Publication: July 30, 2013 by Dell

Private Investigator Nikki James grew up on the tough streets of Lyndhurst and believes there's nothing left to surprise her. All that changes the night she follows teenager Monica Trevgard into the shadows-and becomes a pawn caught in a war between two very different men. One fills her mind with his madness, the other pushes his way into her life-and her heart. Nikki knows how dangerous love can be, but if she wants to survive, she must place her trust in a man who could easily destroy her.

Michael Kelly has come to Lyndhurst determined to end the war between himself and another brother of the night. For 300 years he has existed in life's shadows, gradually learning to control the life from death cravings of a vampire. Nikki not only breaches his formidable barriers with her psychic abilities, but makes Michael believe he may finally have found a woman strong enough to walk by his side and ease the loneliness in his heart. But will his love be enough to protect her from a madman hell-bent on revenge? Or will it drive her into his enemy's deadly trap?

Only together can they overcome the evil threatening to destroy them both. But the secrets they keep from each other might prove to be the greatest threat of all.

Nikki and Michael are wonderful characters that I could grow to love even more than I already do. Nikki is intelligent, brave, and pretty kickass. Michael is the mysterious man with a haunted past and fierce loyalty to those he cares about. Together, they make a good team. What made me end up quitting the book halfway through is how the plot just seemed to get bogged down. I wanted a greater sense of danger from Jasper. I wanted more tension and plot development. However, this felt like another urban fantasy where the kickass girl and her vulnerable side don't really match up, and the vulnerability seems to come out mostly to set up for moments of romance. While I love a good romance, I don't want it to overtake the plot or seem to be stuck in there for the sake of having it.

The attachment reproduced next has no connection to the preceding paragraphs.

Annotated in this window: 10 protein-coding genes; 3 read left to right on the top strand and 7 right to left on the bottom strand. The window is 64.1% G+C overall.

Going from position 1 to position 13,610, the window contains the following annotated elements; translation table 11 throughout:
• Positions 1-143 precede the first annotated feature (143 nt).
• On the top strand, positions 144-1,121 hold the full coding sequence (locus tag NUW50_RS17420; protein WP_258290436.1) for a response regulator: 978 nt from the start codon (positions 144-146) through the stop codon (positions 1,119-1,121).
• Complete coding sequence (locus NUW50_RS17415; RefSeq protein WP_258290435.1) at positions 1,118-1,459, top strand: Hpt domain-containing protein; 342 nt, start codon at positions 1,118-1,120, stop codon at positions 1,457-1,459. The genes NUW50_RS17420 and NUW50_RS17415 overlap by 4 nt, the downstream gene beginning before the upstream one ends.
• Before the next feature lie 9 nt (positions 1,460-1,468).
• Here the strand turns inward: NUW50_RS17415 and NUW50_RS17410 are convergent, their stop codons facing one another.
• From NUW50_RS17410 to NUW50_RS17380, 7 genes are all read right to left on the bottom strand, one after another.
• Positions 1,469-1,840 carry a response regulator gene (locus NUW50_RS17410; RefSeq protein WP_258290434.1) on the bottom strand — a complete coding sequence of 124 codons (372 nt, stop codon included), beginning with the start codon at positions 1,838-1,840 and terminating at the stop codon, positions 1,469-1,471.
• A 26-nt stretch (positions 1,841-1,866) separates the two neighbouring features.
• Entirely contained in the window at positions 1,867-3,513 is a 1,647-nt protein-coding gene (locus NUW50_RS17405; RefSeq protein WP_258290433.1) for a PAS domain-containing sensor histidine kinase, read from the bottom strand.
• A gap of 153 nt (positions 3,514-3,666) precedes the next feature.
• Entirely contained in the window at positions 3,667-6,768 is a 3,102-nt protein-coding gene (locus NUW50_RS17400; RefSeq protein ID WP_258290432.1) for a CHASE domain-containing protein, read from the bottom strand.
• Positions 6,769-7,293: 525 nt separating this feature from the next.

A copy was provided by Dell for review

Delia's Shadow
(Delia Martin #1) by Jaime Lee Moyer

Genre: Historical, Fantasy   Hardback: 336 Pages
Publication: September 17, 2013 by Dell

It is the dawn of a new century in San Francisco and Delia Martin is a wealthy young woman whose life appears ideal. But a dark secret colors her life, for Delia’s most loyal companions are ghosts, as she has been gifted (or some would say cursed) with an ability to peer across to the other side.

Since the great quake rocked her city in 1906, Delia has been haunted by an avalanche of the dead clamoring for her help. Delia flees to the other side of the continent, hoping to gain some peace. After several years in New York, Delia believes she is free…until one determined specter appears and she realizes that she must return to the City by the Bay in order to put this tortured soul to rest.

It will not be easy, as the ghost is only one of the many victims of a serial killer who was never caught. A killer who after thirty years is killing again.

And who is now aware of Delia’s existence.

The opening lines of Delia's Shadow are beautiful. I love the dark, haunting imagery. Delia and Gabe are likable characters, and the plot is interesting. The right perspectives were chosen to tell this story as a multiple-perspective one. Delia is haunted by the ghost of a woman killed by the serial killer that the police are trying to find, and Gabe is the officer heading the investigation of the murders. Still, the perspective changes so frequently that I don't feel like we really get time to get a feel for either of the narrators.

Moreover, it didn't really feel like the plot was moving forward. A quarter into the novel, where I stopped reading, we still don't know much about the ghost and what she wants, and the investigation is at a stand-still. I also still don't quite feel the danger Delia is potentially in from the haunting. There is an excess internal dialogue keeping us in the character's mind, and the subsequent lack of action makes the story feel bogged down in mundane details. I wanted to see the characters do something. They didn't necessarily have to do something to move the plot forward. What I wanted was to see them interact with the world. In addition, the perspective changes so frequently that I don't feel like we really get time to get a feel for either of the narrators.

A copy was provided by Orbit for review